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HMS Hermes

HMS Hermes

Happy Hermes lives on

Ex-HMS Hermes R12 to be turned in to museum ship in India

Ex-HMS Hermes R12 to be turned in to museum ship in India
INS Viraat, formerly HMS Hermes R12 and currently the oldest operational aircraft carrier in the world, will soon be converted into a museum ship. The Andhra Pradesh Tourism Development Corporation (APTDC) authorities have received an in-principle approval from the Ministry of Defence to begin work on converting the Centaur-class light fleet carrier into a museum in 2016 when the vessel is due to be commissioned. The warship will be docked at Kakinada port in Andhra, Eastern India to serve as a tourist attraction.


HMS Hermes was launched in 1953 and served the Royal Navy for 34 years before being sold to the Indian Navy as INS Viraat in 1987. During its time with the Royal Navy the vessel served first as a conventional carrier then as a commando carrier operating helicopters and then finally as a V/STOL carrier operating Sea Harriers. It was in this last capacity that the ship served as flagship of the taskforce that liberated the Falkland Islands from an Argentine occupation in 1982.

Ian Plackett HMS Hermes 1967

It is likely that APTDC will concentrate on celebrating the vessel’s service with the Indian Navy but hopefully they will pay tribute to the vessel’s pivotal role in the 1982 conflict as well.

NewsItem from Defence of the Realm.

HMS Hermes alongside in Devonport 1966
Ian Plackett and Colin Brenchley pictured at the reunion in Portsmouth in 2009 trying to remember how to operate the Assmans Aspirated Psychrometer Mk2 !!! The teenagers in the B and W photo are the same people 43 years earlier in 1966 on board HMS Hermes. At foot of page Mick Johnson is also photographed on board Hermes with a Psychrometer.
HMS HERMES - Commissioning Ceremony - Devonport - 1966. Left to right in the picture are LA (Met) Peter Lonsdale, NA (Met) Colin Brenchley, John and Kathleen Brenchley, NA (Met) Don Walting, NA (Met) Tony Newrick and his wife.
Met Office HMS Hermes 1966 - NA (Met) Colin Brenchley is plotting a weather chart being closely supervised by LA(Met) Pete Lonsdale. The trimmings in the Met Office were all a shade of blue as Pete was a fanatical Everton supporter.
HMS HERMES 1966 - NA (Met) Don Watling at work plotting in the Met Office which was situated on 04 Deck. We were all fit in those days!!!
This image sent to us by Ian Plackett is of Tony Newrick who was the LA (Met) on Hermes during the late 60's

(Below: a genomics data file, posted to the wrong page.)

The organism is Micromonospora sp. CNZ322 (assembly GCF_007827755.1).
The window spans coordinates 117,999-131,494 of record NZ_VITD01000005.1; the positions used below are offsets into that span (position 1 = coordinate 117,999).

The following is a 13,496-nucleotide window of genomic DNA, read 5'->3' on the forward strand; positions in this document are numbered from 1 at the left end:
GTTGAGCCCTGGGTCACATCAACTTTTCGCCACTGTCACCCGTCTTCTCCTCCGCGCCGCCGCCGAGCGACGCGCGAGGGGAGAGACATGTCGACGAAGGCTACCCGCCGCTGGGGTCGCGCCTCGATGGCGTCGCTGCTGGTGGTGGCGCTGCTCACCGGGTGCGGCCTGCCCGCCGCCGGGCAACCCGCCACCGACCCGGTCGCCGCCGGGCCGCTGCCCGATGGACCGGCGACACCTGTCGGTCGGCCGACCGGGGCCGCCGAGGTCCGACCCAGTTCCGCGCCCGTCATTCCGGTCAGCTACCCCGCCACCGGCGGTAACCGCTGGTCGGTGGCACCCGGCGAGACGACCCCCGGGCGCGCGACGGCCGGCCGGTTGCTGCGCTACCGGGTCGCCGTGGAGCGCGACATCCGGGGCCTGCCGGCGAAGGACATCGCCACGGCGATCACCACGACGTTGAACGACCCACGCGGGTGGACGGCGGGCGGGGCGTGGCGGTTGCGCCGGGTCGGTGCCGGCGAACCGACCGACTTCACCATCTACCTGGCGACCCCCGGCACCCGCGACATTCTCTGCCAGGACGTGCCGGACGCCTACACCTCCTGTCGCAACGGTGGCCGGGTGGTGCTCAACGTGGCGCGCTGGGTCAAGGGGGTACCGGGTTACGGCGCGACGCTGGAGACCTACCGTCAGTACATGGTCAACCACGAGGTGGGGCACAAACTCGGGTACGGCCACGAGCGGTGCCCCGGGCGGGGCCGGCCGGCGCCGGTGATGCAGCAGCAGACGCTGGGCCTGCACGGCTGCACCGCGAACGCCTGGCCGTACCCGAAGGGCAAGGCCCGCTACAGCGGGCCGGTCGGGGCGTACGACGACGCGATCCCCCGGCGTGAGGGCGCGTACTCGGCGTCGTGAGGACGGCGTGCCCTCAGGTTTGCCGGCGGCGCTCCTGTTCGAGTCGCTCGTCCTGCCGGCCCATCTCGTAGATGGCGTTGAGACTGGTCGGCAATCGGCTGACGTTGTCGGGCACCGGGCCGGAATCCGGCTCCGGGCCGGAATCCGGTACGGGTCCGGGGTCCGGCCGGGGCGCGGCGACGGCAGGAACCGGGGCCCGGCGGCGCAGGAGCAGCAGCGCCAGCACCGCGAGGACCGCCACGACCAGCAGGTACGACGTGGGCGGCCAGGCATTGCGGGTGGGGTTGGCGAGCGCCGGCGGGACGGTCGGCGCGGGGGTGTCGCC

HMS Hermes Met Team 1967 Back Row L to R NA Colin Brenchley, NA Ian Plackett, NA Iaon Evans, LA Tony Newrick, NA Derek Kuziw,NA Don Watling. Front Row L to R PO Pete Lonsdale, Lt Cdr David Newing, Cdr Derek Blacker, Lt Cdr Keith Statters, Lt Inst ??
Christmas at Sea 1967. Although there was never much space for your kit there always seemed to be space found to stow a silly hat for use on these occasions! The picture has four Met Staff Left to right LA(SE) Rab Williamson, Colin Brenchley, Ray Brooker, Steve Howard with Ian Plackett in the front. The picture was taken on the Far East Station which is confirmed by the tins of Tiger! The occasion was that 4H2 Mess had just won a crate of Tiger for the "Best Decorated Mess" on board. Christmas was celebrated at anchor off Oman in a Sandstorm.
RAS - Replenishment at Sea. The Wessex from RFA Regent brings stores across to HMS Hermes (circa 1966)
Sea Vixen of 892 Squadron launching from HMS Hermes (circa 1966)
One for those discussing the various "cabs" on the Forum. A visiting Bucaneer on HMS Hermes circa 1966. (photo Colin Brenchley)
A Fairey Gannet from 849 B Squadron prepares for launch from HMS Hermes - circa 1967 - photo by Colin Brenchley
Sea Vixens of 892 Squadron lined up on the forward part of the flight deck after landing on HMS Hermes (circa 1966 photo by Colin Brenchley)
Buccaneer lands on HMS Hermes
HMS Hermes enters Sydney Harbour in October 1968. The now famous Opera House in the background was still under construction at the time of this visit.
Mick Johnson on HMS Hermes with an Assmann Aspirated Psychrometer. The one procedure I remember is that you had to let the instrument run for 7 minutes to let the thermometers settle. Whilst this was OK in the tropics it was not such a good job in the North Atlantic in a gale in winter!